Egypt’s urban consumer inflation eased to 6.4 percent last month, its lowest in six years, driven by a smaller increase in food prices, official figures showed on Thursday.
It comes as Egypt’s economy struggles to recover from the political turmoil in the 18 months since the overthrow of President Hosni Mubarak, but analysts said it was unlikely to lead to an easing of the central bank’s monetary policy.
Egypt’s pound is under pressure from weak inward investment and tourism and the central bank has spent well over half its foreign exchange reserves to stave off a sharp decline in the currency.
To shore up strained finances and secure confidence in its economic policy, a new government plans to revive negotiations this month with the International Monetary Fund over a long-awaited $3.2 billion emergency loan.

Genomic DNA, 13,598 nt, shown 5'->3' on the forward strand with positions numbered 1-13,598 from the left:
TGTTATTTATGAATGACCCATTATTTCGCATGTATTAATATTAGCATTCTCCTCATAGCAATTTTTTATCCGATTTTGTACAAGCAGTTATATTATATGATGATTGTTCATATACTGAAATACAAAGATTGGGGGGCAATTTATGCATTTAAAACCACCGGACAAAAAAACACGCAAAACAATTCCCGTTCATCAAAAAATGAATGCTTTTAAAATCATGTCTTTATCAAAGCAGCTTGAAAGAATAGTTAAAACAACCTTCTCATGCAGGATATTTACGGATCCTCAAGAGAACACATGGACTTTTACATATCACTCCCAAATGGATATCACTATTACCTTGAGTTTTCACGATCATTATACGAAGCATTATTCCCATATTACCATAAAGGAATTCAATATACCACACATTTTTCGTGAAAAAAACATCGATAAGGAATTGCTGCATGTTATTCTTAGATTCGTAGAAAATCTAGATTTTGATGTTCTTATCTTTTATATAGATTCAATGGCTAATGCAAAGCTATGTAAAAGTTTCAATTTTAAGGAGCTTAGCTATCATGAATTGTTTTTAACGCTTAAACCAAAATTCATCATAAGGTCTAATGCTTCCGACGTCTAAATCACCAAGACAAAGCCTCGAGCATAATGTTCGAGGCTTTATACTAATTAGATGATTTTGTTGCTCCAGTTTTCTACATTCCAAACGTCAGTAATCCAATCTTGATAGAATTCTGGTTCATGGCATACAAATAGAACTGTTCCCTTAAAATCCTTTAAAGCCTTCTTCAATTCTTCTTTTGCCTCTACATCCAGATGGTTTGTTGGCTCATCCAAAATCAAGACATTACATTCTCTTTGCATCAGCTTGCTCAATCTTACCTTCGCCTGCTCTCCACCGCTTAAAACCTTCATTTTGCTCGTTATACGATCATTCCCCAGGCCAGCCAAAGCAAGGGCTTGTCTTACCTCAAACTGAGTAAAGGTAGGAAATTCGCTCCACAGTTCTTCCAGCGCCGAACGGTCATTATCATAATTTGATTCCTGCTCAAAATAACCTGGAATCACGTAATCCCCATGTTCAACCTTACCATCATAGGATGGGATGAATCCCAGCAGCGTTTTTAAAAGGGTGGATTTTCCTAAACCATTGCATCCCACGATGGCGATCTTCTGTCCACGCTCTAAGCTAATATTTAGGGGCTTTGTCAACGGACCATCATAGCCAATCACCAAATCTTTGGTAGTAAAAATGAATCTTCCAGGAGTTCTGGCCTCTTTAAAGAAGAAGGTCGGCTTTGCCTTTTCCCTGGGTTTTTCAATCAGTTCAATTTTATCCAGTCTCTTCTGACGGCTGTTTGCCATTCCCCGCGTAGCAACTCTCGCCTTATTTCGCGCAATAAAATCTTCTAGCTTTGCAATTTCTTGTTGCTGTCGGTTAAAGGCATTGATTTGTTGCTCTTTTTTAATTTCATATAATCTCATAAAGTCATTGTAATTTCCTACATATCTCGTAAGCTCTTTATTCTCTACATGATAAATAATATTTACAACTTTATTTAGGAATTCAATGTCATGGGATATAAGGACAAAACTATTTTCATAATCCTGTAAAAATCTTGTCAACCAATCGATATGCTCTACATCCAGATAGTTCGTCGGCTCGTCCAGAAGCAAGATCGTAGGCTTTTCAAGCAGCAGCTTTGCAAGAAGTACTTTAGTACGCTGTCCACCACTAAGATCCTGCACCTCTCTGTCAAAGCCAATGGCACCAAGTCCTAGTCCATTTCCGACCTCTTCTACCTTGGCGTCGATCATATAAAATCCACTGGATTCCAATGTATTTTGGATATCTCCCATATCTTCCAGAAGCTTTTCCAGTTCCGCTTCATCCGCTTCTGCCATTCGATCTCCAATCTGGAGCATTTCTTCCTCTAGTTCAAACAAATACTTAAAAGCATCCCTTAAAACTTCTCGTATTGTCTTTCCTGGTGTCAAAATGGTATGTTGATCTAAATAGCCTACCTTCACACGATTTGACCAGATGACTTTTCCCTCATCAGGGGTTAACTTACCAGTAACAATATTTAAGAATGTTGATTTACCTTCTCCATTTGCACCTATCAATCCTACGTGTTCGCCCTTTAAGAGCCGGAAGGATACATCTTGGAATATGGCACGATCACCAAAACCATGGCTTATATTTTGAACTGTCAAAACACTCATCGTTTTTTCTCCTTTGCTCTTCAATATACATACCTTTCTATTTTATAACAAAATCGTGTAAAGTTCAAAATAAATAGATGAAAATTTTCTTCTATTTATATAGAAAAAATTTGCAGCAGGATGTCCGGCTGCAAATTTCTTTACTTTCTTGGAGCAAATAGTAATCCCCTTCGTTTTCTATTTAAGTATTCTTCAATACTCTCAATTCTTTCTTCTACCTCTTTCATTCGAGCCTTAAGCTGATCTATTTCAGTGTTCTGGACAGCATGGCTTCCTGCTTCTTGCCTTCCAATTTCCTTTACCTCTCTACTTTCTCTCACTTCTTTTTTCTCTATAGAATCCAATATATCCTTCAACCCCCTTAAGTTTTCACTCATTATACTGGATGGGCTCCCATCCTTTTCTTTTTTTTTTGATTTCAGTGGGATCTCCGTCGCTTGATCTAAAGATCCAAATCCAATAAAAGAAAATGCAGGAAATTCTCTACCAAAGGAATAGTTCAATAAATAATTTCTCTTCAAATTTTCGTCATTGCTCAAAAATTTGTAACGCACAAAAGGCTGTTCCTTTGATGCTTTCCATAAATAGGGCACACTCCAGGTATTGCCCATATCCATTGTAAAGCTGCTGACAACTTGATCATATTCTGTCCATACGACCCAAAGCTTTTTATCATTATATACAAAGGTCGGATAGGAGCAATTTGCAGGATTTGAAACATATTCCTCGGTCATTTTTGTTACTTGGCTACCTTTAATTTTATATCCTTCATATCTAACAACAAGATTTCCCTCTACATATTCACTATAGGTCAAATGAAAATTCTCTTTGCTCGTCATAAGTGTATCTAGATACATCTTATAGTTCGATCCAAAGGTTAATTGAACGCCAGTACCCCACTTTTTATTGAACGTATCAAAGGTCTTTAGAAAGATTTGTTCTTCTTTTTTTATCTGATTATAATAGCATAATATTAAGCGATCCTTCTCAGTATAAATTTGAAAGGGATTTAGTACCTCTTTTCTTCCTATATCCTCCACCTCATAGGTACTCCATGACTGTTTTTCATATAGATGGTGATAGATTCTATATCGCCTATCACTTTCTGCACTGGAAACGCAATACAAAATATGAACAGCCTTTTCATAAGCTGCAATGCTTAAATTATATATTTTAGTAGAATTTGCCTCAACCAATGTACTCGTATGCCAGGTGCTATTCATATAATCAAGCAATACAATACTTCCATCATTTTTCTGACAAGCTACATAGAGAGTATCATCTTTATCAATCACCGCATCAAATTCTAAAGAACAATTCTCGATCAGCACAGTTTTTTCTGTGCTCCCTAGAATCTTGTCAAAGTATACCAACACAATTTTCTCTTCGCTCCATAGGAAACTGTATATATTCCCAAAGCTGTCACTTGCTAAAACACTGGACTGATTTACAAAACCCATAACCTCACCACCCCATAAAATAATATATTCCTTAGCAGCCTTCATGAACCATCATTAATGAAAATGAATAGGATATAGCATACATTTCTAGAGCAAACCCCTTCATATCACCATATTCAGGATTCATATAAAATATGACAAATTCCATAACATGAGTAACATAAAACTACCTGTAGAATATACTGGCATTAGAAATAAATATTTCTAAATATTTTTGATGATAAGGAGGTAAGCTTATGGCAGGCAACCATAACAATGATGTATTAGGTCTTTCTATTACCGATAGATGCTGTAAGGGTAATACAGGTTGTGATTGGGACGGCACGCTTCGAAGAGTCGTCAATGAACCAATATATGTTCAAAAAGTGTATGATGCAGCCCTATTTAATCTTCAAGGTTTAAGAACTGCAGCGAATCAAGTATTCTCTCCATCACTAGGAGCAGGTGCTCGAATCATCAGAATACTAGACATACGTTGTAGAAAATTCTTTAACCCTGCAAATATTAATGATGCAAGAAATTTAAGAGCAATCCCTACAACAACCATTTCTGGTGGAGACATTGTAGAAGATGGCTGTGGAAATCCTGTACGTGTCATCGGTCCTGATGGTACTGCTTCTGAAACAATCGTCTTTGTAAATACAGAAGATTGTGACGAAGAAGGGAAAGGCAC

The central bank holds its next rate-setting policy meeting on Sept. 6.
“Its rate decision will probably depend on the government's negotiations with the IMF this month,” said Said Hirsh, an economist at Capital Economics. “Agreeing a deal with the IMF, which would shore up investor confidence, is crucial.”
Urban consumer inflation slowed from 7.2 percent in June, figures from the state statistics agency CAPMAS showed.
Core inflation, which strips out more volatile items and is used by the central bank to help set interest rates policy, slowed to 6.34 percent from 7.04 percent in June.